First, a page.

So with that definition, the steps in the process are clear. First, the requirements are finalised, and then the implementation can start. Since the requirements are finalised, it would make sense for the test code to be written first. From the requirements, the functional behaviour of the software module is well defined. This means that the input data into the software module is known as well as the results from it. If these are not clear or have some doubts, it is a sign that the requirements are not clear enough. The requirements need more work.

Once the test code are written and executed. Obviously, all the test cases will fail as the code for the software module is not written yet. Now is the write time to start writing your code for the software module. As you continue to write the software module, the test cases are used as a validation for the software module. The implementation continues until all your test cases passes.

Suppose the code for software module is written before the test code. The downside is that the chance of getting your software module correct is low and you won’t know it until you have some test code to do the testing. You have just invested into some technical debt. If your test code is written first, it is very likely to be correct the first time as all the inputs, all the outputs and the behaviours are well defined.

Save time and effort by writing the test code first, and then write the code for your software module.

I am writing a Guide to Successful Unit Tests.
You can get it here at Leanpub. or here at Gumroad. and read about these topics and more.

Where are your input values coming from?

When design your test cases, you will have to decide what type of input values are want to use, but consider where your input values are coming form. The most obvious way of inject values are by passing into via the function parameters. It is logical and it is the formal method. However, that is only one of the ways of injecting values into it. The three most popular methods are.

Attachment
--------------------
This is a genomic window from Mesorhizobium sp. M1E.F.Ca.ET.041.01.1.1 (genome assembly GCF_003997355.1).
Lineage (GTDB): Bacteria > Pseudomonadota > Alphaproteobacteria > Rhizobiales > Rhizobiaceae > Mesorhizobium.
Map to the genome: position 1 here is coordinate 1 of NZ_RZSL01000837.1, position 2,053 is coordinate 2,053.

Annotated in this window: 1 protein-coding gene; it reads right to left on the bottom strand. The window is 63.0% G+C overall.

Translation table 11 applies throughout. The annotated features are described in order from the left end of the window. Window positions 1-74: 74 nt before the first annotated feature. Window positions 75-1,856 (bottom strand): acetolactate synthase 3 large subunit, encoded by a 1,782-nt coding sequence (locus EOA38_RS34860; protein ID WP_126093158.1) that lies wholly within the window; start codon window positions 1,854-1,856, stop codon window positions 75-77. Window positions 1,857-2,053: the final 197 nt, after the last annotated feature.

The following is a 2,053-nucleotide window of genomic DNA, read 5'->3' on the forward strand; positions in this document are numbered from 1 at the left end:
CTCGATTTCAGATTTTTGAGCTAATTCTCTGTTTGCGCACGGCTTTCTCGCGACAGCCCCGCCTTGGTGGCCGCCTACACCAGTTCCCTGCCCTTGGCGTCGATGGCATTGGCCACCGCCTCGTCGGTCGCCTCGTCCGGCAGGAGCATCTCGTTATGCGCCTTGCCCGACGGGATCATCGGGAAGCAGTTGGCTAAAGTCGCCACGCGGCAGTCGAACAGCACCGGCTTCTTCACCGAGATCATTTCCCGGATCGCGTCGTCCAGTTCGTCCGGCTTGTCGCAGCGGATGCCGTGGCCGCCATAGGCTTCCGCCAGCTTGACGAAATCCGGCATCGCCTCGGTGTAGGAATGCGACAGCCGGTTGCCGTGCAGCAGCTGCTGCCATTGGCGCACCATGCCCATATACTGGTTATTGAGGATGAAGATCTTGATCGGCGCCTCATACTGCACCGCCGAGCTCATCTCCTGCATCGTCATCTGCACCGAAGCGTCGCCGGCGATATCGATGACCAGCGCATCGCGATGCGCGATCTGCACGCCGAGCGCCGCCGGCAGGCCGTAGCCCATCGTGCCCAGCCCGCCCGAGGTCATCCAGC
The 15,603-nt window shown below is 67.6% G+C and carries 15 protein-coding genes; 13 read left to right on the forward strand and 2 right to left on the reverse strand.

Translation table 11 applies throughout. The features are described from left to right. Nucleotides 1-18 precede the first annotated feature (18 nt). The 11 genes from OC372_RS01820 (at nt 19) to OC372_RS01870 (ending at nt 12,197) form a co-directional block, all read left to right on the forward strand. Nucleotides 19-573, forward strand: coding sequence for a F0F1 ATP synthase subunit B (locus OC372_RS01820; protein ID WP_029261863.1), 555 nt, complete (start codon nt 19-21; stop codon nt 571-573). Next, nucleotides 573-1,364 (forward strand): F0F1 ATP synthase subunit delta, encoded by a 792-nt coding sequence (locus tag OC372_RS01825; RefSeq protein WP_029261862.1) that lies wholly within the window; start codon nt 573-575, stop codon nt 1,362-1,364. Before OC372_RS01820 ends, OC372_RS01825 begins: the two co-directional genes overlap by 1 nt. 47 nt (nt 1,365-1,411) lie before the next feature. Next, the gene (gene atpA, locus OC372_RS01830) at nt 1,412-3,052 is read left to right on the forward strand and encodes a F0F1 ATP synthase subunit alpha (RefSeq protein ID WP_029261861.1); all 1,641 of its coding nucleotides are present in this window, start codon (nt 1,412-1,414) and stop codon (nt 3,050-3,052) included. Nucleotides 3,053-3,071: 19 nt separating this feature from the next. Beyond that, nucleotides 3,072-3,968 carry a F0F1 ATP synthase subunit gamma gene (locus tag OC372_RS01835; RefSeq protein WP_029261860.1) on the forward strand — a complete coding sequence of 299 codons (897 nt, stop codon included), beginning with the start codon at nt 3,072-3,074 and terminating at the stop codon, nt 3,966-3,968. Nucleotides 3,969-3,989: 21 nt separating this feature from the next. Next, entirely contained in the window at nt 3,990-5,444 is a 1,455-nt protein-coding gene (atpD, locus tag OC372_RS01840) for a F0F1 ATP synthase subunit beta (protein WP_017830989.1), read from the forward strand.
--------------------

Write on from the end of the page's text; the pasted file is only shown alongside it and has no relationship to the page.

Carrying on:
Function Parameters -Function parameters are part of full definitions of the function. It is one of the fundamental ways of passing data into the function. The range of values that it can take are defined by its type. Function Parameters can also be used to get values out of the function. In C, the function parameters live on the stack memory, and its life time ends when the function ends.

Returned Values – The low level functions called by the your module under tests must be considered as an input. From a unit test perspective, the return values can be influenced via the mocked function. The range of values is dependent on its data type. In C, the function parameters live on the stack memory, and its life time ends when the function ends. The other thing to consider is that this method does not necessary inject the values at the start of your function under test.

Global Variables – variables used in the software modules that are accessible outside of the modules. This method is best avoided in complicated code bases as it tends to create a software module that is prone to unpredictable behaviour if the global variables are not controlled well. The global variable lives on the heap, and it is alive as long as the program is alive.